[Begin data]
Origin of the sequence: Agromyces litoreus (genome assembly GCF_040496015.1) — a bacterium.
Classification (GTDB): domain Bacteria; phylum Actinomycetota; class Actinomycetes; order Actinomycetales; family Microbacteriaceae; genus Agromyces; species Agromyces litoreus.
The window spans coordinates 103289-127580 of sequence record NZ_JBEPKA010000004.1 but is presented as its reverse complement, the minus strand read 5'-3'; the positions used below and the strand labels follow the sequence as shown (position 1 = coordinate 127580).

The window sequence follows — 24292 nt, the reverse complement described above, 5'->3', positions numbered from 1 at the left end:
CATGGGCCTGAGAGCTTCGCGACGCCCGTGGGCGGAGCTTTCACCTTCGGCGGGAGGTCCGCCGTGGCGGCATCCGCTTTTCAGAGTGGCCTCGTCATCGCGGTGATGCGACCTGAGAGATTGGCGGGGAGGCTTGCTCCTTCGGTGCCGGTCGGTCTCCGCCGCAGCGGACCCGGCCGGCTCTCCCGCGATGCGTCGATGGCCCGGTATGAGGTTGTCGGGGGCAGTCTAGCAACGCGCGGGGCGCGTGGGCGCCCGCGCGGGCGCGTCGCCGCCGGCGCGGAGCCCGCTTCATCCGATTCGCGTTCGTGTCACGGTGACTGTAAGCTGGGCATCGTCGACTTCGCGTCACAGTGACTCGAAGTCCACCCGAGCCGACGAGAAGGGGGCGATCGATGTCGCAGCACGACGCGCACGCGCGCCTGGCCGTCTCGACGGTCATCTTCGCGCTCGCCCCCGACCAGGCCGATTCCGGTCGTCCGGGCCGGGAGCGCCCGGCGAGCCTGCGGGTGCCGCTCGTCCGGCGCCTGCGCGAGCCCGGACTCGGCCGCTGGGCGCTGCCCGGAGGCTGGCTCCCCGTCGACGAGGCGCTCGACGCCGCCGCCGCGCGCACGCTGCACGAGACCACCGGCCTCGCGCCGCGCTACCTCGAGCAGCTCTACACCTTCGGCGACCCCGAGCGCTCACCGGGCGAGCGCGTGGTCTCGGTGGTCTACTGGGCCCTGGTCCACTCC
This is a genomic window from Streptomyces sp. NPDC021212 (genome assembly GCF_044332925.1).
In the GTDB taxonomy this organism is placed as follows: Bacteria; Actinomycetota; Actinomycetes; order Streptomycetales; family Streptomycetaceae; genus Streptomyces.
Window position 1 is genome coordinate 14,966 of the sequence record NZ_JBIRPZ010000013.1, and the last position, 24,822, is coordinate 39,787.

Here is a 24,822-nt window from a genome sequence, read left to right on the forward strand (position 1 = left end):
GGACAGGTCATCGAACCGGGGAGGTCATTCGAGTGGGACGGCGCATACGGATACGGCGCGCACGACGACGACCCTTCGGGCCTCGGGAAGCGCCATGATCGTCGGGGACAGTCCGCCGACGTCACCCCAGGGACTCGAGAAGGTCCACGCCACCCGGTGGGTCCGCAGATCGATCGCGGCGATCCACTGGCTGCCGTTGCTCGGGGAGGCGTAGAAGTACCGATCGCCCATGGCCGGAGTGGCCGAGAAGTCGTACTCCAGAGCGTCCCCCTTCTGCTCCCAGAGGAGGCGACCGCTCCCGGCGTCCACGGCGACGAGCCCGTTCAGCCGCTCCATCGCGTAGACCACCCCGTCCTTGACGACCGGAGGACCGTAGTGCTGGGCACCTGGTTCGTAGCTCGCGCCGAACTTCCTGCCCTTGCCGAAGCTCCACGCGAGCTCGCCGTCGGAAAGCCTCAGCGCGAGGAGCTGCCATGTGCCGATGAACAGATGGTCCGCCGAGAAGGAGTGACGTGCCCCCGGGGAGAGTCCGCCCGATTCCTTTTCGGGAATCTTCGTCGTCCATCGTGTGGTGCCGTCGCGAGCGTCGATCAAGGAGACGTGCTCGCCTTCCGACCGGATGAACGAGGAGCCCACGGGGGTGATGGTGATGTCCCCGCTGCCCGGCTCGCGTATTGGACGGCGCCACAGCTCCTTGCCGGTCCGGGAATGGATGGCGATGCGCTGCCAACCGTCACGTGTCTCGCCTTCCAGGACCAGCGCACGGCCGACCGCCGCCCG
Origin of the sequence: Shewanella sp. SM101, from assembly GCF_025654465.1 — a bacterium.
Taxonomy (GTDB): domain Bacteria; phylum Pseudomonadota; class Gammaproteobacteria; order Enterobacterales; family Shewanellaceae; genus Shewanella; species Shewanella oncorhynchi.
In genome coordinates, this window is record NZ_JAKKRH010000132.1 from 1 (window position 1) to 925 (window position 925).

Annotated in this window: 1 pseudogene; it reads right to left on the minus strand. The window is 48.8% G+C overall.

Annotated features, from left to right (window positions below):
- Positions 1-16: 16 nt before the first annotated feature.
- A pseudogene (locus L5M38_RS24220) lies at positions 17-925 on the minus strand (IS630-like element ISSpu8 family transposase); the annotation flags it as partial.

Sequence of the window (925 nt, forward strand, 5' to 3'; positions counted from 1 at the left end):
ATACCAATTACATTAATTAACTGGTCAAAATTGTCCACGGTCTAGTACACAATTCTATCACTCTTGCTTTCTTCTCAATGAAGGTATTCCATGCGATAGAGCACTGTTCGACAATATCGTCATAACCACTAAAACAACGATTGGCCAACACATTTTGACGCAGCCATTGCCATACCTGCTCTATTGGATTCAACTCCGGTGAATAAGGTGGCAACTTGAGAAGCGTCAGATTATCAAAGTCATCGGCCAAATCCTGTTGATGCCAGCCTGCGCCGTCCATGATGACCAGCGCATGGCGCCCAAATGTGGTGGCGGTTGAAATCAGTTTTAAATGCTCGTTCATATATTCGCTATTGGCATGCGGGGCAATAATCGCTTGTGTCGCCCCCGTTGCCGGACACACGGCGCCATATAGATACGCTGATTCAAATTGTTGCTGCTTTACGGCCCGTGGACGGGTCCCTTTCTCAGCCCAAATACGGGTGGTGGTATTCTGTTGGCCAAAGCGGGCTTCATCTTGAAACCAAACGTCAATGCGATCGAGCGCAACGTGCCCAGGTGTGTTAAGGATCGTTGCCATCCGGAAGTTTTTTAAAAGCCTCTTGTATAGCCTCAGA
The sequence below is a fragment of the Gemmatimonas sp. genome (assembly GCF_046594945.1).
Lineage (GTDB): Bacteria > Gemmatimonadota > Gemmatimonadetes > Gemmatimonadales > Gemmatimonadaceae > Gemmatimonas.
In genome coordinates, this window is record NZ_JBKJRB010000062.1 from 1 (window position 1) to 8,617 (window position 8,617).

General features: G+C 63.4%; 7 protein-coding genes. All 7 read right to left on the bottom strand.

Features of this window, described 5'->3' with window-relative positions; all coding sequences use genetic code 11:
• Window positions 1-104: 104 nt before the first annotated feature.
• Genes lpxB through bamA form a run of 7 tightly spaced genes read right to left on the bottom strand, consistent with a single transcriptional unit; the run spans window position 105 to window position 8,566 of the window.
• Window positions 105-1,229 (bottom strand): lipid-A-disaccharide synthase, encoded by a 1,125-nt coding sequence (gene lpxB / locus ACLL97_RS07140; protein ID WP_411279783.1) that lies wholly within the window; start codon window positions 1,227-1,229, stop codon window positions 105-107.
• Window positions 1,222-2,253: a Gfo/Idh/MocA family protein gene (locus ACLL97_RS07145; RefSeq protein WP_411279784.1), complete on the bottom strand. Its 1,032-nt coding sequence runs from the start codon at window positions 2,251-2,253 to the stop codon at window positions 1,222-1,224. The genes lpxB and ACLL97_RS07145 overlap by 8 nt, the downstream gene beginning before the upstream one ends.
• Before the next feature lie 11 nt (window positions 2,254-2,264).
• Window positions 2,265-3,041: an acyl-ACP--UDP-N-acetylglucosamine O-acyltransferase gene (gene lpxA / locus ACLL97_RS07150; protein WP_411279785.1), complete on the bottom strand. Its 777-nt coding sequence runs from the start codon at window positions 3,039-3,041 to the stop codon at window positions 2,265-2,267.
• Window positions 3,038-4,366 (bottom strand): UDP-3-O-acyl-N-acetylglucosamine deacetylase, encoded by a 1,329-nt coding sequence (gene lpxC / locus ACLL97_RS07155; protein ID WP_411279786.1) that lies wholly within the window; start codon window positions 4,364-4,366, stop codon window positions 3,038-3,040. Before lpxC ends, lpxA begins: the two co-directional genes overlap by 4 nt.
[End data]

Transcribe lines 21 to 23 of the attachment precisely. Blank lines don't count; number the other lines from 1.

Lineage (GTDB): Bacteria > Gemmatimonadota > Gemmatimonadetes > Gemmatimonadales > Gemmatimonadaceae > Gemmatimonas.
In genome coordinates, this window is record NZ_JBKJRB010000062.1 from 1 (window position 1) to 8,617 (window position 8,617).

General features: G+C 63.4%; 7 protein-coding genes. All 7 read right to left on the bottom strand.